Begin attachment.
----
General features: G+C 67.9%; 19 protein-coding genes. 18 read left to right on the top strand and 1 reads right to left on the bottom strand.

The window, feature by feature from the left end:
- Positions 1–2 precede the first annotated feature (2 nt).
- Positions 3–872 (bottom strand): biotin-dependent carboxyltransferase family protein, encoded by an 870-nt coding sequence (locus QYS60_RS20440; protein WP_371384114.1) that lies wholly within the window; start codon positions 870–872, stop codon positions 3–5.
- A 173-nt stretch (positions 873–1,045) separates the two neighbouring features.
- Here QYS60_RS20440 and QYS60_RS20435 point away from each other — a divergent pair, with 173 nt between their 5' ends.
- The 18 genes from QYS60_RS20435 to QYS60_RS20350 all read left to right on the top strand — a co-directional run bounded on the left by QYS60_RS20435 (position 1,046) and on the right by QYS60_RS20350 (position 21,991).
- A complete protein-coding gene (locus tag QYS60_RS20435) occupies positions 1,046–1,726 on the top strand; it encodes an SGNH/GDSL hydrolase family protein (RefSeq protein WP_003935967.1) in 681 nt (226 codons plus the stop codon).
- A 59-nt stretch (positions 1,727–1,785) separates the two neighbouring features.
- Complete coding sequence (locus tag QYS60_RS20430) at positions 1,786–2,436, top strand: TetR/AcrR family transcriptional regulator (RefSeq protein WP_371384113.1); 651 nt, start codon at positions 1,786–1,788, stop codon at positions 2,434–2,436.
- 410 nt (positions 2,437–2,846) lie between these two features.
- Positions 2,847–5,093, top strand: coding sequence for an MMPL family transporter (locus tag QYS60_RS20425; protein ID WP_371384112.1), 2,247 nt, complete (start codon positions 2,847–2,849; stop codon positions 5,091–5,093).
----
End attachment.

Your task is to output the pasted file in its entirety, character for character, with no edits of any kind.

General features: G+C 67.9%; 19 protein-coding genes. 18 read left to right on the top strand and 1 reads right to left on the bottom strand.

The window, feature by feature from the left end:
- Positions 1–2 precede the first annotated feature (2 nt).
- Positions 3–872 (bottom strand): biotin-dependent carboxyltransferase family protein, encoded by an 870-nt coding sequence (locus QYS60_RS20440; protein WP_371384114.1) that lies wholly within the window; start codon positions 870–872, stop codon positions 3–5.
- A 173-nt stretch (positions 873–1,045) separates the two neighbouring features.
- Here QYS60_RS20440 and QYS60_RS20435 point away from each other — a divergent pair, with 173 nt between their 5' ends.
- The 18 genes from QYS60_RS20435 to QYS60_RS20350 all read left to right on the top strand — a co-directional run bounded on the left by QYS60_RS20435 (position 1,046) and on the right by QYS60_RS20350 (position 21,991).
- A complete protein-coding gene (locus tag QYS60_RS20435) occupies positions 1,046–1,726 on the top strand; it encodes an SGNH/GDSL hydrolase family protein (RefSeq protein WP_003935967.1) in 681 nt (226 codons plus the stop codon).
- A 59-nt stretch (positions 1,727–1,785) separates the two neighbouring features.
- Complete coding sequence (locus tag QYS60_RS20430) at positions 1,786–2,436, top strand: TetR/AcrR family transcriptional regulator (RefSeq protein WP_371384113.1); 651 nt, start codon at positions 1,786–1,788, stop codon at positions 2,434–2,436.
- 410 nt (positions 2,437–2,846) lie between these two features.
- Positions 2,847–5,093, top strand: coding sequence for an MMPL family transporter (locus tag QYS60_RS20425; protein ID WP_371384112.1), 2,247 nt, complete (start codon positions 2,847–2,849; stop codon positions 5,091–5,093).